Budget mistakes keep being made
Regarding the Pinellas County Schools budget crisis, today's issues are more disturbing to many because they weren't solved last year. The School Board has, in my opinion, lacked vision and as a result took actions that were not consistent with future constraints.
Look at the recent errors:
• The board did not fire the district's attorney as requested by the former superintendent.
• The board enacted the seven-period schedule for middle schools in violation of the teachers' contract.
• The board provided transportation to school for grandfathered students.
• The board built new schools and at the same time it was closing schools.
The grandfathering provision and transportation for grandfathered students was a significant error which now has to be corrected.
Likely the (former) board wanted to keep as many people as possible happy. The function of the board is to provide quality education, not please the parents.
I recommend that all students be assigned to their neighborhood schools, which means grandfathering is completely eliminated. No transportation to schools other than the neighborhood schools.
While painful now, it will eliminate future pain and ensure stability for the students from next year forward.
Parents should become part of the solution and not be the problem. Children are very resilient, and if their parents view the changes positively, so will the students.
Much pain will be eliminated with a positive attitude by all.
Frederick Savalli, Clearwater
Wrong things being protested
It would seem to me that those parents who are expending energy protesting proposed school closures and others protesting the end of grandfathering are not looking at the budget.
The choice program broke the bank and no, students should not be bused to schools outside their neighborhoods. The deal breaker was the choice program to begin with, the added year due to the indolence of the School Board, and the agreement to grandfather.
Return to common sense: neighborhood schools and lots and lots of accountability, including keeping the FCAT. Get rid of bad teachers and encourage more nationally certified teachers with, say, a bonus. Money doesn't make one more talented, but is a small reward to those who take their certification and use it to enhance their skills.
Mrs. Harriet P. Sherwood, Clearwater
Curtains for theater group? story, Nov. 29
Please help West Coast Players
After reading the article regarding the hardships being faced by our partner, the West Coast Players, and their difficulties in opening their beautiful new theater building, I cannot help but ask the community to open its heart to this worthwhile community theater group and help them in this time of need.
For over a decade, the West Coast Players have been an integral and impressive part of the Tampa Bay community. They have provided top-notch productions in many locations throughout North Pinellas. They even go as far as to provide entertainment to assisted living facilities and provide opportunities to young actors wanting to "learn the ropes."
They embody every word in the definition of a true "community theater," and it is unfortunate how their venture has turned out. The people behind the West Coast Players are some of the most hardworking, dedicated actors in this community.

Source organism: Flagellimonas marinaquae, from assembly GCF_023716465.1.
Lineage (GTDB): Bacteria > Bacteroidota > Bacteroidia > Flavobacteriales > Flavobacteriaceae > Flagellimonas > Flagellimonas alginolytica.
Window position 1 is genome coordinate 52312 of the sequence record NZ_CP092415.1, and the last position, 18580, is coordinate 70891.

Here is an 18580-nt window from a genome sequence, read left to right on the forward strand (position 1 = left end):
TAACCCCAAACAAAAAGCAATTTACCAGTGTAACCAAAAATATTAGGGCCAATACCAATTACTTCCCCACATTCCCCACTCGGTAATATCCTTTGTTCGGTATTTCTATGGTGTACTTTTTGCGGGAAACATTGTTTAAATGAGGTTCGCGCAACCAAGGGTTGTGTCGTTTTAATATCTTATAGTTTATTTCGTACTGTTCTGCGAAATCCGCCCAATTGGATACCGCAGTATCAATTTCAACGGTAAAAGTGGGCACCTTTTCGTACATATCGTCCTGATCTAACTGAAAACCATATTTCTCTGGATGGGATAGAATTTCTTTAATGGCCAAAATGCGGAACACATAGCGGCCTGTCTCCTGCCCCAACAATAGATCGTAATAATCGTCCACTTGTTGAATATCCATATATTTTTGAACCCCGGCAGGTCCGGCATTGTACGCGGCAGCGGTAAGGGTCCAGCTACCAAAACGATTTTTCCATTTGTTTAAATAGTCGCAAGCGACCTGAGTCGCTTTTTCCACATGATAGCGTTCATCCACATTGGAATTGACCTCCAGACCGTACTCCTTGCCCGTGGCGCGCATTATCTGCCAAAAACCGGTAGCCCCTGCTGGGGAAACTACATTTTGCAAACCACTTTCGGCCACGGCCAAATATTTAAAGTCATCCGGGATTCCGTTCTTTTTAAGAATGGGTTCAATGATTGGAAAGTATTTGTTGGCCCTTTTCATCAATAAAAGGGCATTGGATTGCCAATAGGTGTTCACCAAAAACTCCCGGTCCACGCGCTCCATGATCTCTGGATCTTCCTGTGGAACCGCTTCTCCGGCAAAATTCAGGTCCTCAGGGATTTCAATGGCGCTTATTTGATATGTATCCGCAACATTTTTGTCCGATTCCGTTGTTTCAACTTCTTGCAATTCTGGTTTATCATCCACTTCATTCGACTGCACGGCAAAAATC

In this holiday season, I encourage the people of our communities to show their support and help them. Community theaters like them are too hard to come by, and they are one of the many facets that make our communities what they are.
Mathew J. Eberius, president and co-founder, Showcase Arts Foundation Inc., Dunedin
Keep windows on buses free of ads
The Pinellas Suncoast Transit Authority is again turning our public buses into billboards on wheels and they are covering our bus windows with commercial advertising after promising in 2005 they would discontinue doing so.
This visual obstruction on the windows recklessly endangers the physical, mental and financial well-being of all bus passengers. The PSTA is self-insured. This recklessness could financially affect all the citizens of Pinellas County.
The PSTA buys a new bus and then paints the windows with advertising. This sounds like misappropriation of tax revenues when they visually impair the passengers. PSTA funding comes from property taxes (over $40-million), fares (over $10-million) plus state and federal grants (over $5-million). Does the PSTA leadership really think they can take our money and force us to ride in buses with painted windows that impair our vision?
The PSTA executive director and its attorney signed an employment contract to provide a safe, healthy and encompassing transportation system for the citizens of Pinellas County. The board members swore an oath to do to the same.
A second contract sold the exterior of a new bus to a business for advertising. The advertisement included painting the windows, which created a visual impairment for the passengers and driver. Contract law prohibits signing two contracts at the same time if they cause a serious conflict like visually impairing bus passengers. They can't honor both contracts because of this conflict.
They have a choice: They can resign or they can impound the buses and remove the advertisement from the windows. The advertising contracts can be prorated and revenue refunded. The board needs to act now and clean up its mistake.
To stop this abuse, the state Legislature must pass a bill prohibiting advertising on the windows of all public transit buses in the state. The citizens of Pinellas County don't want billboards lining our streets or billboards running up and down our streets. We don't want paint on the bus windows. The only thing we want on our bus windows is soap and water. Clean those windows, PSTA.
Charles F. Shank, Clearwater